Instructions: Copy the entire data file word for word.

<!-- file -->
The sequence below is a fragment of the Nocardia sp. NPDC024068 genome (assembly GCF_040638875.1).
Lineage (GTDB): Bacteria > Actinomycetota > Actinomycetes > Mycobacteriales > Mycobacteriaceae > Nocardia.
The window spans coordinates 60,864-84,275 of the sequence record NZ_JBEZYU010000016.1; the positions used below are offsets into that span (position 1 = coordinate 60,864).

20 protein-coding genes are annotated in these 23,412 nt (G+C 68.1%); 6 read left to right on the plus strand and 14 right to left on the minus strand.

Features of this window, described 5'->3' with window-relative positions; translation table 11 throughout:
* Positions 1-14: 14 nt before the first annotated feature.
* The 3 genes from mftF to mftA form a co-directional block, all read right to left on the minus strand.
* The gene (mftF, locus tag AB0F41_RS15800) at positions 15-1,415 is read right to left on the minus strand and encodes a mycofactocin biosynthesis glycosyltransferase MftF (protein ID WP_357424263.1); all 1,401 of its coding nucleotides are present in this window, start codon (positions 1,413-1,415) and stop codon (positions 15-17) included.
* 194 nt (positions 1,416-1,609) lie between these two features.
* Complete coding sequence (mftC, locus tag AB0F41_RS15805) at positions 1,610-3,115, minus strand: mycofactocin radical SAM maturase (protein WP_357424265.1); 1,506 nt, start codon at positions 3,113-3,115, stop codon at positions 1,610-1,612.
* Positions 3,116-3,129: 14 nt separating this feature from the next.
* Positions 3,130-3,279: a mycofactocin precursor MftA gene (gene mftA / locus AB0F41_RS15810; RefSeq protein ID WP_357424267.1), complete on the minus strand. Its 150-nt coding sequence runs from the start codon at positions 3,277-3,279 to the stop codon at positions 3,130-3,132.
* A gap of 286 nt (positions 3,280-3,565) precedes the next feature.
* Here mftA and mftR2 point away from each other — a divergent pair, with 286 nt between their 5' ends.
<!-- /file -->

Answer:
The sequence below is a fragment of the Nocardia sp. NPDC024068 genome (assembly GCF_040638875.1).
Lineage (GTDB): Bacteria > Actinomycetota > Actinomycetes > Mycobacteriales > Mycobacteriaceae > Nocardia.
The window spans coordinates 60,864-84,275 of the sequence record NZ_JBEZYU010000016.1; the positions used below are offsets into that span (position 1 = coordinate 60,864).

20 protein-coding genes are annotated in these 23,412 nt (G+C 68.1%); 6 read left to right on the plus strand and 14 right to left on the minus strand.

Features of this window, described 5'->3' with window-relative positions; translation table 11 throughout:
* Positions 1-14: 14 nt before the first annotated feature.
* The 3 genes from mftF to mftA form a co-directional block, all read right to left on the minus strand.
* The gene (mftF, locus tag AB0F41_RS15800) at positions 15-1,415 is read right to left on the minus strand and encodes a mycofactocin biosynthesis glycosyltransferase MftF (protein ID WP_357424263.1); all 1,401 of its coding nucleotides are present in this window, start codon (positions 1,413-1,415) and stop codon (positions 15-17) included.
* 194 nt (positions 1,416-1,609) lie between these two features.
* Complete coding sequence (mftC, locus tag AB0F41_RS15805) at positions 1,610-3,115, minus strand: mycofactocin radical SAM maturase (protein WP_357424265.1); 1,506 nt, start codon at positions 3,113-3,115, stop codon at positions 1,610-1,612.
* Positions 3,116-3,129: 14 nt separating this feature from the next.
* Positions 3,130-3,279: a mycofactocin precursor MftA gene (gene mftA / locus AB0F41_RS15810; RefSeq protein ID WP_357424267.1), complete on the minus strand. Its 150-nt coding sequence runs from the start codon at positions 3,277-3,279 to the stop codon at positions 3,130-3,132.
* A gap of 286 nt (positions 3,280-3,565) precedes the next feature.
* Here mftA and mftR2 point away from each other — a divergent pair, with 286 nt between their 5' ends.